Just three months after giving birth to Prince George, Kate Middleton has managed to polish her body back to pre-pregnancy status. And while some moms might think that spotlights on celebrity appearances focus too much on quick weight loss after giving birth, Maria Kang, also known as ‘Fit Mom’ or ‘No Excuse Mom,’ praised Middleton’s return to fitness.

“I thought, ‘Good for her,’ and I’m in support for any woman who does well,” Kang told ABC News. “I think it’s important to applaud women who are doing well.”

Kang recently went viral after posting a photo of herself in a bikini with her three sons on Facebook, sparking a controversy and heated debate. Angry mothers argued that Kang was bragging, being a poor role model for women, and being a bad mom. Kang, however, believes she is simply promoting a healthy lifestyle for moms, particularly in the areas of post-pregnancy fitness. "I'm really surprised," Kang told ABC News about the popularity of her "What's Your Excuse?" photo. "I'm just a regular mom. I have a lot of priorities. I'm not Kate, I'm not a princess. It's not my job to look beautiful."

In her first solo public appearance since her son’s birth, Middleton played in a volleyball game with students, and inadvertently flashed her slimmed-down stomach. She was also wearing high heels during the impromptu game. But back in her first days of post-pregnancy, Middleton appeared in public with her newborn and her husband Prince William and wasn’t ashamed of showing her “Mummy Tummy” bump. For a moment, it did seem like she was "normalizing" pregnancy in a world where importance is placed on losing baby fat quickly, sometimes in unreasonably time frames.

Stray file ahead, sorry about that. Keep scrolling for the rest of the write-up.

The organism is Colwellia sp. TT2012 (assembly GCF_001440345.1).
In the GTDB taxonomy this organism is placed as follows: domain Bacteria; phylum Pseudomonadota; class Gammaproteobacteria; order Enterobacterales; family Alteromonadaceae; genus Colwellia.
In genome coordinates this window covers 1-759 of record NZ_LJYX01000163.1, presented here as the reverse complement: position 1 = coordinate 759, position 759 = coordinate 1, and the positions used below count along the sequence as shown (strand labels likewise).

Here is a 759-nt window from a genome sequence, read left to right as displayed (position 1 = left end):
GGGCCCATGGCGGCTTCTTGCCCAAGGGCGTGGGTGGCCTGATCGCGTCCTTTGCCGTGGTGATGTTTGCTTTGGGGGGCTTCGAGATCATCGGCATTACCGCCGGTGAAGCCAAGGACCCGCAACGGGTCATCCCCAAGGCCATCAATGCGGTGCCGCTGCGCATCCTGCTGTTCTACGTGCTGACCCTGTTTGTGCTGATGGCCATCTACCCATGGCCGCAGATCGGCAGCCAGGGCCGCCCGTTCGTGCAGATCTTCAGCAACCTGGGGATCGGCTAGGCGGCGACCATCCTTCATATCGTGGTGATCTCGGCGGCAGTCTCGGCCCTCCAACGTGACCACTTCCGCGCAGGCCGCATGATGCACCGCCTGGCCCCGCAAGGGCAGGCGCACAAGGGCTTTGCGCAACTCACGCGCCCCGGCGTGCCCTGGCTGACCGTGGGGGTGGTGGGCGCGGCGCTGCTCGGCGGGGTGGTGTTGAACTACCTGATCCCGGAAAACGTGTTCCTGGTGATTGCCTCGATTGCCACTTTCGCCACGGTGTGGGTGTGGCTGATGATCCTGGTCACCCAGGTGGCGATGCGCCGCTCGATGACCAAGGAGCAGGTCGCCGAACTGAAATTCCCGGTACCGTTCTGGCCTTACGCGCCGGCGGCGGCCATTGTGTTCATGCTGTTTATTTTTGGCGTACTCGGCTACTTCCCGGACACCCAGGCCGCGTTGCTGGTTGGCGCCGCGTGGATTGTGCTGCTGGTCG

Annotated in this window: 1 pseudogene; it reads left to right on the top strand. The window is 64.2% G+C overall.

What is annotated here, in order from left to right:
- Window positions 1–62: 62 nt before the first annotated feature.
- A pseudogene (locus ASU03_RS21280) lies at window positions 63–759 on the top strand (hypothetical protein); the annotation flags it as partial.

"I think the pressures to immediately bounce back after birth are out of control today," senior medical contributor Dr. Jennifer Ashton told ABC News. "After delivery, it takes a while for that muscle to contract and that process takes a couple weeks."

Kang, however, believes mothers should be more aware of their eating habits during pregnancy, and that they shouldn't look for "excuses" to keep the extra weight on, especially in light of the U.S. obesity epidemic. "What is the excuse we're making, and how do we solve this problem?" she told ABC News.